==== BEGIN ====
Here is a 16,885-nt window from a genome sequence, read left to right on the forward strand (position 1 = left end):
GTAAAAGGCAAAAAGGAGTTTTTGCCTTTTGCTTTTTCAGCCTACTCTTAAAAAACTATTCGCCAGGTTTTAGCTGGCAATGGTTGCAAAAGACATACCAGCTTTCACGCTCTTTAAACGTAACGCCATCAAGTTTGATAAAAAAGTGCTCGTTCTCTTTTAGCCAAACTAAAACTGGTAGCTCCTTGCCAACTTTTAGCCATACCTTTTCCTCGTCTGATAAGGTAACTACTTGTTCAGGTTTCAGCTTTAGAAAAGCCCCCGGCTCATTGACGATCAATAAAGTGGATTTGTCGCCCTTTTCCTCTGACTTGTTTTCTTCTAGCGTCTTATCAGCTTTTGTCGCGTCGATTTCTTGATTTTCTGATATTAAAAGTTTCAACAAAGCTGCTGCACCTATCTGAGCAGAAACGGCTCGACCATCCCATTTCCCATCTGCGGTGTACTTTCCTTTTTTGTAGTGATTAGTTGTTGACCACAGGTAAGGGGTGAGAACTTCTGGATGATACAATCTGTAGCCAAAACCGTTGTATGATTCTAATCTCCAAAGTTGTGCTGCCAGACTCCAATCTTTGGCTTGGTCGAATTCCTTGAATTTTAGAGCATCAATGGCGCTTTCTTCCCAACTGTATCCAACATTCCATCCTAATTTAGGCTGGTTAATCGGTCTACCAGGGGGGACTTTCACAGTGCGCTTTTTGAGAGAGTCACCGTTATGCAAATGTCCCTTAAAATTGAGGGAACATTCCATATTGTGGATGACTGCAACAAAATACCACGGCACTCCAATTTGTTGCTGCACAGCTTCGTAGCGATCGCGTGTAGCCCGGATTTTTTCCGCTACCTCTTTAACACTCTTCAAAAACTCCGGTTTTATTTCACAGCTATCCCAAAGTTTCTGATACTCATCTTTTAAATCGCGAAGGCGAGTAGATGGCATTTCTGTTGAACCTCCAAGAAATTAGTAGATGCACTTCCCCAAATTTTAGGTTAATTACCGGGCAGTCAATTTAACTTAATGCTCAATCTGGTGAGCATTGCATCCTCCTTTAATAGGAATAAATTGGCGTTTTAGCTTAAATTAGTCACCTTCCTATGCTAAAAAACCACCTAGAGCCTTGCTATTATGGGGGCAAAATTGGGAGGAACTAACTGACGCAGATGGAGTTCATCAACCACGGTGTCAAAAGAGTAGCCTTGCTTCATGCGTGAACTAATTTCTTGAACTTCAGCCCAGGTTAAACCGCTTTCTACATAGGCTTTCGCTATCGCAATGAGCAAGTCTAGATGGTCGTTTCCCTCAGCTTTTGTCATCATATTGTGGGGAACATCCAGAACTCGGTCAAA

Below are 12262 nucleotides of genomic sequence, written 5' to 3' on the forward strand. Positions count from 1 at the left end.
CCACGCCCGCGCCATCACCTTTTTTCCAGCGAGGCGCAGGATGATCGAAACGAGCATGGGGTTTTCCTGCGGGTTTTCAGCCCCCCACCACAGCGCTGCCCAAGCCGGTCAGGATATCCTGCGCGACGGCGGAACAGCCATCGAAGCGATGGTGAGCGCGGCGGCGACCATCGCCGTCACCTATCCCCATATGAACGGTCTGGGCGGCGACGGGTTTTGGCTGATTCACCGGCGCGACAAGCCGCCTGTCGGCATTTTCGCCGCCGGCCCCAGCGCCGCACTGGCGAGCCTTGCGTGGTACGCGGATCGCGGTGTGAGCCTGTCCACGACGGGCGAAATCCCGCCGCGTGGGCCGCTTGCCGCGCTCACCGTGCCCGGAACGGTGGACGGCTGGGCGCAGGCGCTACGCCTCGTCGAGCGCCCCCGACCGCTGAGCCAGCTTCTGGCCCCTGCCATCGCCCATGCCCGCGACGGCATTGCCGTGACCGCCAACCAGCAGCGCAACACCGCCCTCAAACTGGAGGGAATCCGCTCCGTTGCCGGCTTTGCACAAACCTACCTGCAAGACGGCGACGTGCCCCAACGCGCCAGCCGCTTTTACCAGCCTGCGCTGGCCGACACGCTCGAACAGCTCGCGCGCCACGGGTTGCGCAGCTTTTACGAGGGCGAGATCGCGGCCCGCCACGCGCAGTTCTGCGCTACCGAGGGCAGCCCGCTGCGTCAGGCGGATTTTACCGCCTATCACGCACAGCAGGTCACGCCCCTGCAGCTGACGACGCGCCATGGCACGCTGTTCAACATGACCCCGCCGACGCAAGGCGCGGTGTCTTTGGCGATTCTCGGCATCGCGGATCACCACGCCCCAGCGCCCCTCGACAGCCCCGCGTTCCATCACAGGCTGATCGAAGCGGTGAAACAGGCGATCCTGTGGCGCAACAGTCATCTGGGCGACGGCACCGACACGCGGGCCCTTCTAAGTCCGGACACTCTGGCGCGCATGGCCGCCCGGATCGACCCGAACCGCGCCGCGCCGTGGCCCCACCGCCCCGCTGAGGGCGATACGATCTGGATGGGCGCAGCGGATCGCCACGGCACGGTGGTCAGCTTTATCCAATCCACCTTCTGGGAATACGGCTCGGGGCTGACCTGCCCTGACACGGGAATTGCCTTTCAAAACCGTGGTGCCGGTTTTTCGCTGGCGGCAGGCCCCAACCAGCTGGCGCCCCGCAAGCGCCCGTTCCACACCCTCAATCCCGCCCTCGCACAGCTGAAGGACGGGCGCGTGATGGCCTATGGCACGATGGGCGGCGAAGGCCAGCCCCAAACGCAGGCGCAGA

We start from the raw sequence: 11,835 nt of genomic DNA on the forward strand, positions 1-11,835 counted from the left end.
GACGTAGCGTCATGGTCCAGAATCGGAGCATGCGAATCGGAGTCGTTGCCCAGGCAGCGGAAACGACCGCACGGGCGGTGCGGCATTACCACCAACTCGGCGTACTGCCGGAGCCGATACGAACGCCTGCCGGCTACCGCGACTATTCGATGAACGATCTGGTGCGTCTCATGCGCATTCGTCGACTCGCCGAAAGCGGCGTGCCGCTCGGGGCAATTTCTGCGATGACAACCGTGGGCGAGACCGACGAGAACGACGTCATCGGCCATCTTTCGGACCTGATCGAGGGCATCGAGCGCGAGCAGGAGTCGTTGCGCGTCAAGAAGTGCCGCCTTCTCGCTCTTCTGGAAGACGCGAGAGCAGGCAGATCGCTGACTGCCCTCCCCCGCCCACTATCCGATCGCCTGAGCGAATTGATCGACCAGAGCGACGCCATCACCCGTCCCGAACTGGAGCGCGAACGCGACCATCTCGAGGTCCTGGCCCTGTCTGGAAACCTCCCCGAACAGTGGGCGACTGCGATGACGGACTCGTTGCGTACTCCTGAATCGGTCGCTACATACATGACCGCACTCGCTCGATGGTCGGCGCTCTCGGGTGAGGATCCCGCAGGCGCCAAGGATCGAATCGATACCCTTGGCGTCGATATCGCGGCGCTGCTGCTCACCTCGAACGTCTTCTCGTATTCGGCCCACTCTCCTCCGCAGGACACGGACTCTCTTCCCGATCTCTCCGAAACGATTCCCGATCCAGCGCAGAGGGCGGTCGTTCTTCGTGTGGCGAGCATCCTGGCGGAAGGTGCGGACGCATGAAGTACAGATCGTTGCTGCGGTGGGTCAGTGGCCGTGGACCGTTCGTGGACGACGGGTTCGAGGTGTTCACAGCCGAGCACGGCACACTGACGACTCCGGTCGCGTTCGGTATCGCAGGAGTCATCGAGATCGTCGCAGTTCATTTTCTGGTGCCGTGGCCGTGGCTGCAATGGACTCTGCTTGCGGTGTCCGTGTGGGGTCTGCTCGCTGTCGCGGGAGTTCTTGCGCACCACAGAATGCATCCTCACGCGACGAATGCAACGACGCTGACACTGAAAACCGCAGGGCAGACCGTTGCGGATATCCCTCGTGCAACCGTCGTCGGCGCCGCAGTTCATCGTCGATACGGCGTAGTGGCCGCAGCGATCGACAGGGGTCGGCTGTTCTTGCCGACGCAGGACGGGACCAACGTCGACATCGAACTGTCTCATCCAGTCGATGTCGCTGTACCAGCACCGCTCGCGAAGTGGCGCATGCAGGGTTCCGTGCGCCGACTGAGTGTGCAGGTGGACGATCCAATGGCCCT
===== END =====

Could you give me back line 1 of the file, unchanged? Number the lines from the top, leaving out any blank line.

Here is a 16,885-nt window from a genome sequence, read left to right on the forward strand (position 1 = left end):